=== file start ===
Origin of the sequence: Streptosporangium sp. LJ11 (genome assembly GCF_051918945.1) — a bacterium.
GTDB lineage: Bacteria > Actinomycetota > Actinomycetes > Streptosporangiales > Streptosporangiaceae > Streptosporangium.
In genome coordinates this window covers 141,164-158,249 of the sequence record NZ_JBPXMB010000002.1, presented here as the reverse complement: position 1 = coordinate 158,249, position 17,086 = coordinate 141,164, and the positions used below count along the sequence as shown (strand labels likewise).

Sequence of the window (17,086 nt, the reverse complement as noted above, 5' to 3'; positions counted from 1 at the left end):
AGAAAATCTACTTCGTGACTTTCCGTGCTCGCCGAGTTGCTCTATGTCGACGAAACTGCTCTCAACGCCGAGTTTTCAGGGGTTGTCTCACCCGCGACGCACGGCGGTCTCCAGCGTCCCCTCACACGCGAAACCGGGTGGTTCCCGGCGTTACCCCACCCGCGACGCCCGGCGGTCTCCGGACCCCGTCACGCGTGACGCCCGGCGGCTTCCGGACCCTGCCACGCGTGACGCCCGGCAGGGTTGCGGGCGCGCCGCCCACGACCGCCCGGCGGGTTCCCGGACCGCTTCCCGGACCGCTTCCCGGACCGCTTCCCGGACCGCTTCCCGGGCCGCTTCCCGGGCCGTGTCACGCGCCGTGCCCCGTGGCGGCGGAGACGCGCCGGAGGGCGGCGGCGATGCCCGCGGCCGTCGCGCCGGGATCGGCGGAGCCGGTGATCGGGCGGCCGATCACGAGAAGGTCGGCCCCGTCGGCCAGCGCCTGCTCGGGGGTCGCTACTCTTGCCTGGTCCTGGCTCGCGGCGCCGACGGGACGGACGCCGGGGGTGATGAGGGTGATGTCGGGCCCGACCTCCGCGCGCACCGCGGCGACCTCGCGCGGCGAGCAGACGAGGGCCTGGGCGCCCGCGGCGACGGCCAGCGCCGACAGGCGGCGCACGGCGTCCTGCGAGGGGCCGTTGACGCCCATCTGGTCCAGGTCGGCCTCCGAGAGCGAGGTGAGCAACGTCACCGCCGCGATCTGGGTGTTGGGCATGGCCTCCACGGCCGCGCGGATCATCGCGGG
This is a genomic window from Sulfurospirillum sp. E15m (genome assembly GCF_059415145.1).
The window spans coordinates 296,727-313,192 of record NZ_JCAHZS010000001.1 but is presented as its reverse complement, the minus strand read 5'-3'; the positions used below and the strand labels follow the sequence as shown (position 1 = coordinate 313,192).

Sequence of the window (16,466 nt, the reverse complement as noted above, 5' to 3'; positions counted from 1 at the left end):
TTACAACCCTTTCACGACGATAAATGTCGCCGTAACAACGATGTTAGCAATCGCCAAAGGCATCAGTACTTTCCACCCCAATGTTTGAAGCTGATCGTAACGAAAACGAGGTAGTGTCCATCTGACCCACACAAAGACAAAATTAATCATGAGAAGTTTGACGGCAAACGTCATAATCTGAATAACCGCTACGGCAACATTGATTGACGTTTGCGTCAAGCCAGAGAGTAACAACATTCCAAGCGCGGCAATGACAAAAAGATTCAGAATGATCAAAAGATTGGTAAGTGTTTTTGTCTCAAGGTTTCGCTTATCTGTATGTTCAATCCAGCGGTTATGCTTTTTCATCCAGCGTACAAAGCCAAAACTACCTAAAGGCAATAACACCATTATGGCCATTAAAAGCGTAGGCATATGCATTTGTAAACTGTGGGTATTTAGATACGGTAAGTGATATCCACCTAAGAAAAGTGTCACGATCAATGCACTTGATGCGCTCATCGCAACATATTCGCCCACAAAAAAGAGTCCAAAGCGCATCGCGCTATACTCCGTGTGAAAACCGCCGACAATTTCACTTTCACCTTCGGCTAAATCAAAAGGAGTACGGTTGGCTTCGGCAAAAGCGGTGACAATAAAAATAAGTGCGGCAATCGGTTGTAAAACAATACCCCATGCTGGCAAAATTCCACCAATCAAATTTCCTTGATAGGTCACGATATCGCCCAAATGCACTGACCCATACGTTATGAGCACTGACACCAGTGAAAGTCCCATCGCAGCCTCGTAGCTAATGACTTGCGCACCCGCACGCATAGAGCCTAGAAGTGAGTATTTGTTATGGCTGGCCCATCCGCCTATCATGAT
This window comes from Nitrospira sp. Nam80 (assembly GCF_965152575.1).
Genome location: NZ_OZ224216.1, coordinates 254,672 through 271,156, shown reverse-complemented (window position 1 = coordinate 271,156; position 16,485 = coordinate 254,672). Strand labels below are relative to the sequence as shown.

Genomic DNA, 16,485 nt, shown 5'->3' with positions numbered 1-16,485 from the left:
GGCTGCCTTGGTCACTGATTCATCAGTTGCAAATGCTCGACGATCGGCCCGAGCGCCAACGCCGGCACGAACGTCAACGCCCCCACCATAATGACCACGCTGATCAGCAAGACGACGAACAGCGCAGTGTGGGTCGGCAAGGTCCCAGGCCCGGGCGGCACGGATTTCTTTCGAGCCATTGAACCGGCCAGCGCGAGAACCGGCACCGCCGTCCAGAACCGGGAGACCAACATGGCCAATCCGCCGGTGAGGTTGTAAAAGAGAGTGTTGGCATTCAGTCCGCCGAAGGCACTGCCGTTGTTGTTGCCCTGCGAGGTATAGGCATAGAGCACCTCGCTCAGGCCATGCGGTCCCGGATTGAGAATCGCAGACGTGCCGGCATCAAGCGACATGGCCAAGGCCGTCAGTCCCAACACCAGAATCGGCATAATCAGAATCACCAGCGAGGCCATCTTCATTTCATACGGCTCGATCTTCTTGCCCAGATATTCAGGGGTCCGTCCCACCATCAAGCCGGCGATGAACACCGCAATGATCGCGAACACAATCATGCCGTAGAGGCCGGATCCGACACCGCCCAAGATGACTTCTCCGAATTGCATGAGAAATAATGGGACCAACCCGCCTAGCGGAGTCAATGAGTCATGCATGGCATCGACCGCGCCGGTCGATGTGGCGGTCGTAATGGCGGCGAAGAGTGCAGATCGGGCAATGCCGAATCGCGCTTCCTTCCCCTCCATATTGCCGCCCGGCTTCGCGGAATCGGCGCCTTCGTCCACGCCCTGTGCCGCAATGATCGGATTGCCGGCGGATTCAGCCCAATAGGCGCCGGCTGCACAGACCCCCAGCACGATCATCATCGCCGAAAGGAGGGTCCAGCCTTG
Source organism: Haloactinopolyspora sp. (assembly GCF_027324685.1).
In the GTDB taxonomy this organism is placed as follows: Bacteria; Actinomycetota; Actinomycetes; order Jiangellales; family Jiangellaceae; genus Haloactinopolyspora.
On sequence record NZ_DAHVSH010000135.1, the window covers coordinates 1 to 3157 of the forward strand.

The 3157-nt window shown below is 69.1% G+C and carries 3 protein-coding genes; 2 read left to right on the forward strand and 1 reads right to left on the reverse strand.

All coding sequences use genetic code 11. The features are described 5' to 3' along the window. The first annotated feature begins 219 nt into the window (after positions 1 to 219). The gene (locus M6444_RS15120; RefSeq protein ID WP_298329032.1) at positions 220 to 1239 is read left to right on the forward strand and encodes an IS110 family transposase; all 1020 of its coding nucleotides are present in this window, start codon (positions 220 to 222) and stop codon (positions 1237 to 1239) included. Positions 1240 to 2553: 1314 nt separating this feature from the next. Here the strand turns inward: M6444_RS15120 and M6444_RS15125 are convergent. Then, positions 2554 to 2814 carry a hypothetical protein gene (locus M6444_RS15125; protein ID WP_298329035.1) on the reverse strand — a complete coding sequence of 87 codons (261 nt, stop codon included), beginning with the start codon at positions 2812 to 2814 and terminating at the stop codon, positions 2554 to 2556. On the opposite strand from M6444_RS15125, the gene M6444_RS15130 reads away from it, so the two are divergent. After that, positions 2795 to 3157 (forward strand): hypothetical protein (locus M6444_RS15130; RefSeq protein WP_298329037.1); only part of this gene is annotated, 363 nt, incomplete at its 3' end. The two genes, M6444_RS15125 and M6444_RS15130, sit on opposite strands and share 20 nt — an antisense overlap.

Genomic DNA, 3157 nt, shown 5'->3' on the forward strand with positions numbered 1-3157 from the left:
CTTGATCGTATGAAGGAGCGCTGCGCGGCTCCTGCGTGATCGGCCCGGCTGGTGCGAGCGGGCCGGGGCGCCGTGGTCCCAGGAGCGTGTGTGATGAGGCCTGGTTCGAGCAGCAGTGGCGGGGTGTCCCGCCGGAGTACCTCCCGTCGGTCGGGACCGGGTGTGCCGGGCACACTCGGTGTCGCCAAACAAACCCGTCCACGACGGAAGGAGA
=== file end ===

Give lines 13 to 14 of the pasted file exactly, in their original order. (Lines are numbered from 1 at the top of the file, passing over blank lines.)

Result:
GGCTGCCTTGGTCACTGATTCATCAGTTGCAAATGCTCGACGATCGGCCCGAGCGCCAACGCCGGCACGAACGTCAACGCCCCCACCATAATGACCACGCTGATCAGCAAGACGACGAACAGCGCAGTGTGGGTCGGCAAGGTCCCAGGCCCGGGCGGCACGGATTTCTTTCGAGCCATTGAACCGGCCAGCGCGAGAACCGGCACCGCCGTCCAGAACCGGGAGACCAACATGGCCAATCCGCCGGTGAGGTTGTAAAAGAGAGTGTTGGCATTCAGTCCGCCGAAGGCACTGCCGTTGTTGTTGCCCTGCGAGGTATAGGCATAGAGCACCTCGCTCAGGCCATGCGGTCCCGGATTGAGAATCGCAGACGTGCCGGCATCAAGCGACATGGCCAAGGCCGTCAGTCCCAACACCAGAATCGGCATAATCAGAATCACCAGCGAGGCCATCTTCATTTCATACGGCTCGATCTTCTTGCCCAGATATTCAGGGGTCCGTCCCACCATCAAGCCGGCGATGAACACCGCAATGATCGCGAACACAATCATGCCGTAGAGGCCGGATCCGACACCGCCCAAGATGACTTCTCCGAATTGCATGAGAAATAATGGGACCAACCCGCCTAGCGGAGTCAATGAGTCATGCATGGCATCGACCGCGCCGGTCGATGTGGCGGTCGTAATGGCGGCGAAGAGTGCAGATCGGGCAATGCCGAATCGCGCTTCCTTCCCCTCCATATTGCCGCCCGGCTTCGCGGAATCGGCGCCTTCGTCCACGCCCTGTGCCGCAATGATCGGATTGCCGGCGGATTCAGCCCAATAGGCGCCGGCTGCACAGACCCCCAGCACGATCATCATCGCCGAAAGGAGGGTCCAGCCTTG
Source organism: Haloactinopolyspora sp. (assembly GCF_027324685.1).